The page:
As a high-value biomanufacturing operation, mammalian cell culture has become the focal point of process improvements that have enabled huge productivity improvements.
Ellen McCormick, director, bioprocess R&D at Pfizer, describes cell-culture process development as mostly science, but part art as well. “At the end of the day we’re working with biological systems that are not fully defined,” says McCormick. “We don’t know everything we would like to know about cellular machinery, so some aspects of cell culture—what works and what doesn’t—are based on trial and error.”
Pfizer’s global biologics facility in St. Louis oversees the development and manufacture of a large portfolio of monoclonal antibodies, peptides, and oligonucleotides. Advanced products in development include CP-751, 871 (monoclonal antibody to IGF1r, insulin-like growth factor receptor 1) and tanezumab (a monoclonal antibody to human nerve growth factor).
Today, cutting-edge work in mammalian cell culture involves defining metabolic processes and interdependencies of various factors affecting cell growth, viability, productivity, and, ultimately, product quality. One is reminded of FDA’s recent initiatives on process understanding, quality by design, and process analytics, which while promulgated separately are, in fact, closely related and share the same goal: well-characterized products.
Biotech has made significant strides toward understanding cell lines and expression systems, their capabilities and limitations, across the manufacture of dozens of biotherapeutics products. Other areas of substantial progress have been the understanding of metabolic systems, cellular physiology, process robustness, physical and mechanical effects like shear, and the ability to employ these tools and knowledge sets at the largest scales. Data mining commercial-scale processes over long periods of time also provides additional perspectives and understanding of manufacturing methods.
“The closer we move toward rational process design, the stronger our mammalian cell culture-based processes will be, and the easier they will be to adapt and change as our knowledge increases. In the end, biotech products will be less expensive because their manufacture is optimally controlled and productive,” McCormick notes.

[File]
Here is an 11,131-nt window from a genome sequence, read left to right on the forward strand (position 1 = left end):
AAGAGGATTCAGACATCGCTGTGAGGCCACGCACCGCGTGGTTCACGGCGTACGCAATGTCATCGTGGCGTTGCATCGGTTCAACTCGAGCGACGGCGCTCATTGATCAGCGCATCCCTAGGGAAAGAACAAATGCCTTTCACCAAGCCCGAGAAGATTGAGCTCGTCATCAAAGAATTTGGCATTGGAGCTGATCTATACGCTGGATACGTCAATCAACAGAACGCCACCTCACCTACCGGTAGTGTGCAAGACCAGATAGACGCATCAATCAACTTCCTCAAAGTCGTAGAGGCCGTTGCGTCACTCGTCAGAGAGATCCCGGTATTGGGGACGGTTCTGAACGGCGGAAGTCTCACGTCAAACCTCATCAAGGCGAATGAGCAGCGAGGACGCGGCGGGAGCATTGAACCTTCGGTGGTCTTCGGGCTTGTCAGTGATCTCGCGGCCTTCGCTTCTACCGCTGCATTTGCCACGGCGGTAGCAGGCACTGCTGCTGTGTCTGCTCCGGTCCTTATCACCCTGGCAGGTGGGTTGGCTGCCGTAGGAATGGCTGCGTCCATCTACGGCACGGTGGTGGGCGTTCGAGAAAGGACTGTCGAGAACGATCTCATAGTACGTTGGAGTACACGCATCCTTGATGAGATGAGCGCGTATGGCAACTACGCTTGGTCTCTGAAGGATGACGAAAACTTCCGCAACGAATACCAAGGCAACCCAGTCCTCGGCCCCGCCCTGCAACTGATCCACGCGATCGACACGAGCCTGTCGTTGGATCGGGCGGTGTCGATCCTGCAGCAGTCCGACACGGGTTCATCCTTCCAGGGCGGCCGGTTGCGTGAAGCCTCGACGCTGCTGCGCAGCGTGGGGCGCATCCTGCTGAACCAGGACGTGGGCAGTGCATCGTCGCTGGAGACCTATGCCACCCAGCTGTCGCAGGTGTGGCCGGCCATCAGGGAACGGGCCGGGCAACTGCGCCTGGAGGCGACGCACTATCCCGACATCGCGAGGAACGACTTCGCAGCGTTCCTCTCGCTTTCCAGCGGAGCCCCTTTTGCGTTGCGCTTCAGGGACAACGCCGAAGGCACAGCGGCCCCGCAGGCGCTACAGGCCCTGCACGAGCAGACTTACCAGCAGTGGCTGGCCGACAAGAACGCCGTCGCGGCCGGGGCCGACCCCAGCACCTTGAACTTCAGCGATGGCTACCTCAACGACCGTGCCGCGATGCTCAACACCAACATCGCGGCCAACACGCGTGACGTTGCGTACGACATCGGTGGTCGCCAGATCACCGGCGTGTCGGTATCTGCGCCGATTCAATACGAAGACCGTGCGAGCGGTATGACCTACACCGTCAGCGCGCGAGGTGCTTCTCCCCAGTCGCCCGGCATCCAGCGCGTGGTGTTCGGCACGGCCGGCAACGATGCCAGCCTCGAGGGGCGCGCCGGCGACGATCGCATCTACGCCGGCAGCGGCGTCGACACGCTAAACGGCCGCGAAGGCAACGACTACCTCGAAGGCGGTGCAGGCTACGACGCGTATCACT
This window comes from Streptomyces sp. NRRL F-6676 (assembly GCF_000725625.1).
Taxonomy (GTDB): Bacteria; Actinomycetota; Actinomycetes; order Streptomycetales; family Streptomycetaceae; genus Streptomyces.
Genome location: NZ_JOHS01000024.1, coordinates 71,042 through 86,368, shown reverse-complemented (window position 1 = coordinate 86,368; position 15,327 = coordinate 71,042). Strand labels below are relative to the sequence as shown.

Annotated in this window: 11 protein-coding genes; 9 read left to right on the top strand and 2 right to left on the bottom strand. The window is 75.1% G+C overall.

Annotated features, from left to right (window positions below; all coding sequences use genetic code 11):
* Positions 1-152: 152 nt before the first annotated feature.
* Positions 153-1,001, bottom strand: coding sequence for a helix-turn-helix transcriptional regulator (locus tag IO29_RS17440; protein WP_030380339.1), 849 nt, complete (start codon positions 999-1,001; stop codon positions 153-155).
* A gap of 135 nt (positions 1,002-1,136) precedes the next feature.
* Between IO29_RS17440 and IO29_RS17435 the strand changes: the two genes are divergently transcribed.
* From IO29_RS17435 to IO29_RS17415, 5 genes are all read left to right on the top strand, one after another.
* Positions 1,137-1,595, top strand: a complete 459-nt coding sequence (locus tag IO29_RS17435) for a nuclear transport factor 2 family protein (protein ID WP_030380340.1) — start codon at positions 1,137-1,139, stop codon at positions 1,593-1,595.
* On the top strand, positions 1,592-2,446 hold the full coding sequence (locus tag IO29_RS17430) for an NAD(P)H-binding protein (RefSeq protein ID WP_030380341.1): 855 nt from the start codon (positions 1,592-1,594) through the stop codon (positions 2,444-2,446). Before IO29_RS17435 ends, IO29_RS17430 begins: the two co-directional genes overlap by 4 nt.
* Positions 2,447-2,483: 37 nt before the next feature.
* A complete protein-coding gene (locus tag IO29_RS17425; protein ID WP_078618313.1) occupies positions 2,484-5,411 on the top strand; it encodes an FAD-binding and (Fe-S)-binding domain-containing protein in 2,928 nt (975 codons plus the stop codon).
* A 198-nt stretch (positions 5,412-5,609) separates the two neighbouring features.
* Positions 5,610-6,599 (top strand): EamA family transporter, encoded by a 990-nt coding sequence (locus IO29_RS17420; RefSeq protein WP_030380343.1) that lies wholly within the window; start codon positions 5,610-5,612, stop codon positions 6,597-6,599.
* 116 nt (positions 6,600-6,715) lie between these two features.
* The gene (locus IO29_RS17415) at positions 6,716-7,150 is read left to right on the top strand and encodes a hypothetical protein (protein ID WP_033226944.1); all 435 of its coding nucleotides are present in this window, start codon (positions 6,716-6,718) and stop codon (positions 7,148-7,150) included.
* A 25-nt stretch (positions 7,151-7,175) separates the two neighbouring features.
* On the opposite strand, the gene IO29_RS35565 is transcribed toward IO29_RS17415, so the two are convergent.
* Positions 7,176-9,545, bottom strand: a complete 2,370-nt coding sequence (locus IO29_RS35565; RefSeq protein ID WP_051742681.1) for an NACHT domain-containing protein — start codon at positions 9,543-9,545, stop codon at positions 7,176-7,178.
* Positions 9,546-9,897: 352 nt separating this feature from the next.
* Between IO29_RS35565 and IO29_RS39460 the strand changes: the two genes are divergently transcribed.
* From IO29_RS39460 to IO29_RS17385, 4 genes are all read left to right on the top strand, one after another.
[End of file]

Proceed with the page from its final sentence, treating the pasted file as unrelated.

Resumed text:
“Biomanufacturers already control processes well, despite the challenge of the inherent heterogeneity of protein products,” she adds, “but we can always do better.”
Despite the good news on rising protein titers and its impact on shrinking bioprocesses, large-scale cell culture is still alive and well. Successful monoclonal antibody drugs have been a major driver.
Productivity, Scale Not Incompatible
Rising titers notwithstanding, large batches carry economies of scale that multiple, volumetric-equivalent batches do not. Cell cultures in the 10,000 liter range and higher pose huge burdens on infrastructure, facilities, equipment, and downstream operations, but biomanufacturers have had a long time to resolve these engineering and facility issues, and for the most part have done so quite well.
Lonza Biologics, a typical large-scale biomanufacturer, operates cell culture vessels of up to 20,000 liters in volume but nevertheless continues to improve its cell lines for greater productivity. Lonza’s U.K. facility, which produces monoclonal antibodies and other biotherapeutics, has developed a variant of CHO cells that grows spontaneously in suspension in chemically defined media, with growth characteristics that support high productivity as well.
“A lot of effort goes into finding ways, through genetic engineering, to improve growth and productivity in CHO cells,” notes John Birch, Ph.D., CSO for biopharmaceuticals.
Lonza’s protein-expression system uses glutamine synthetase as the selectable marker, which routinely leads to productivity levels of several grams per liter.
“We expect those productivities will continue to increase,” says Dr. Birch, adding that yields of 10 to 20 grams per liter should be attainable within the next few years.
Biotech’s successes have not just caused processes and corporate cell-culture capacities to grow, they have also led to vastly improved processes, particularly with respect to cell lines and protein expression.